Land Ethic, Hornbuckle - Chesapeake Bay Fellows

Christopher Hornbuckle
A Sand County Almanac Reflection
Aldo Leopold was one of the pioneers of the modern conservationist
movement and many things can be learned from his novel A Sand County Almanac.
After reading this novel I now have a greater appreciation for all things that are
wild. I know understand that ethics can be described in both philosophical and
ecological terms. Society has formed ethics dealing with man-to-man interactions.
One of the most famous of these ethics is the Golden Rule. Society needs an ethic
dealing with man’s relationship to the land. Currently the only value that is seen in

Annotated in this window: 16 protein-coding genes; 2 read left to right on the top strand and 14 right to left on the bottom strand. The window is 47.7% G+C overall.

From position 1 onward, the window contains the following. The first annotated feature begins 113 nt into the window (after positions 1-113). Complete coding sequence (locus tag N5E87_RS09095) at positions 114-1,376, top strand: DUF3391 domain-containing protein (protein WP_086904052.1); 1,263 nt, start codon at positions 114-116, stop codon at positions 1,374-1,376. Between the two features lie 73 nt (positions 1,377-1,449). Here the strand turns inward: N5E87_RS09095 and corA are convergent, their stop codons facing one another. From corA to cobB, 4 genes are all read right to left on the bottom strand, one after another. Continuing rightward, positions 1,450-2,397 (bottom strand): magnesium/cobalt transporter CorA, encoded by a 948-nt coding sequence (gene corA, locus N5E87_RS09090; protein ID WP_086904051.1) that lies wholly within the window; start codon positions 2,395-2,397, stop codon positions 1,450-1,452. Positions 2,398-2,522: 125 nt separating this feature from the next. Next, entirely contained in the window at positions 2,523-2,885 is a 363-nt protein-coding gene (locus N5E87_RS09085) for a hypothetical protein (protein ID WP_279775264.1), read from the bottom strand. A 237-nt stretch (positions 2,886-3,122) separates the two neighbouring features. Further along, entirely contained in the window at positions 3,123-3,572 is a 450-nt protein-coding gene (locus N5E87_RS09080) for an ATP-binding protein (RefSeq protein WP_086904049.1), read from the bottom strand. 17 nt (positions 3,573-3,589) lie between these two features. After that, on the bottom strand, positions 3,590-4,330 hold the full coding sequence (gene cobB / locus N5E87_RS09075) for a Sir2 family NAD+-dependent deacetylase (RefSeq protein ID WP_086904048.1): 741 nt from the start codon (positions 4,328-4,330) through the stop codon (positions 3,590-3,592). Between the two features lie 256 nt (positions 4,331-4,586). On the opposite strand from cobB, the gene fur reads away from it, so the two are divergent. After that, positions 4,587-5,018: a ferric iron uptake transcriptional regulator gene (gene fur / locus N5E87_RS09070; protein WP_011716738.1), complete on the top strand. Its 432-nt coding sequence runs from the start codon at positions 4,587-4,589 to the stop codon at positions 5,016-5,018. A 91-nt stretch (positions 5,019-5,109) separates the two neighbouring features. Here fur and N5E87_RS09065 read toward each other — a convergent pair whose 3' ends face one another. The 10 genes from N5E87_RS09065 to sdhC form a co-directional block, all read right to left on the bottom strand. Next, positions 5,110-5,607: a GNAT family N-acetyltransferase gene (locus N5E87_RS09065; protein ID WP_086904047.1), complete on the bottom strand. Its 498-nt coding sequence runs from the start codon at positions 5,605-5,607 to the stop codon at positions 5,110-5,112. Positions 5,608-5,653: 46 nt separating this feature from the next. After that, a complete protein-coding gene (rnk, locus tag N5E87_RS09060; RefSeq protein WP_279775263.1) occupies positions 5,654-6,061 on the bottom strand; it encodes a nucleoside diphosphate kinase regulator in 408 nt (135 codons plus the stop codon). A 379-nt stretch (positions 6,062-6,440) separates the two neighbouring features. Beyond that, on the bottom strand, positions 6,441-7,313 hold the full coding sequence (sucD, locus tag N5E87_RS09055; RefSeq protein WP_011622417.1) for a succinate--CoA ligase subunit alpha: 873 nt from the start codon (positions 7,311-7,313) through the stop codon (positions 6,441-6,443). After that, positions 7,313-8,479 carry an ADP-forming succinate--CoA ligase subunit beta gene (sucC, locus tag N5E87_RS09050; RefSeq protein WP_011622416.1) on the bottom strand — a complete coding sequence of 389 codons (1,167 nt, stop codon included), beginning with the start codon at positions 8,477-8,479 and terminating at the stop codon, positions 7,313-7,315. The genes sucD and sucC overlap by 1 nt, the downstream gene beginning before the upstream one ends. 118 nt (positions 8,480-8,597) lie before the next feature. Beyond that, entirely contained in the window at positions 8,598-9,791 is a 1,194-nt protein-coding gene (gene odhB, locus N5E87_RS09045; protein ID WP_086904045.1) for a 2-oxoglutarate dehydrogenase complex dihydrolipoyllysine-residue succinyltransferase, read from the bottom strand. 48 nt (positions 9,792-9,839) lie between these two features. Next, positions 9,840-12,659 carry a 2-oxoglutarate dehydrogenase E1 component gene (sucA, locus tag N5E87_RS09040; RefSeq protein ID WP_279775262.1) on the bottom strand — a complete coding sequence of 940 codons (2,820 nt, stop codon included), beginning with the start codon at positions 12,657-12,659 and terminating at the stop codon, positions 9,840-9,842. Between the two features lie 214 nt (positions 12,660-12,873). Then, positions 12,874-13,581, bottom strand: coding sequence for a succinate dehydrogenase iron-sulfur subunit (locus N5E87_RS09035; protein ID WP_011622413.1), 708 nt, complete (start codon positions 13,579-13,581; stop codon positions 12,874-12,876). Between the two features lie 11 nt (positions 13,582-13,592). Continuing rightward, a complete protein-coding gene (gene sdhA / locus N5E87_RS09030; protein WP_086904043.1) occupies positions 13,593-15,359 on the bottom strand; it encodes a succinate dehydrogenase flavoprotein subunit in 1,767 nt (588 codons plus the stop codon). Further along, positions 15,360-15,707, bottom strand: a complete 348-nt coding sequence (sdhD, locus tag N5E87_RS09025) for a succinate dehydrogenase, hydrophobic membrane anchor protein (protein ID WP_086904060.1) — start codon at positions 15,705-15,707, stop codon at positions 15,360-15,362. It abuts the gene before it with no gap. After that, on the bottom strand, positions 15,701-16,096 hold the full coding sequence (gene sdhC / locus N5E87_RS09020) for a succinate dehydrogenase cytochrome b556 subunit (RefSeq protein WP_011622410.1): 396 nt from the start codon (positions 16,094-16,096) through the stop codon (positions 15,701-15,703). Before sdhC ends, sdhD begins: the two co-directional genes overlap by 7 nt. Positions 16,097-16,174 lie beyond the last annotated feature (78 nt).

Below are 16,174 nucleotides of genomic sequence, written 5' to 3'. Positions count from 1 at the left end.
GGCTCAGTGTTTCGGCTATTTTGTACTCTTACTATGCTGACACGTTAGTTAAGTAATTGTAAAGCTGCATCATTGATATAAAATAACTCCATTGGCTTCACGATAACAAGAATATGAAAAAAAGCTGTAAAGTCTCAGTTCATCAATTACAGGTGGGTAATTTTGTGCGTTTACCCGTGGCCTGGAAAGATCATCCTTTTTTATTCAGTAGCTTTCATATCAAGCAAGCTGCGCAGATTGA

the land is profit. Often this narrow thinking ends up harming the environment in
ways that might not seem to have immediate consequences, but will ultimately have
a major impact in the future. Man-made changes have different effects than
evolutionary changes. The land was built to sustain itself in a continuous cycle. It
was not designed to compensate for man-made changes and this makes it more
difficult for the land to repair itself. Leopold teaches that is possible to live with the
land and not hurt it. When the word ‘community ‘ is normally associated with
people. We must add land to this community as if it were just another person. This
means that it is ok to enjoy it, but do not hurt it. In other words, you can use it as
long as you do not abuse it.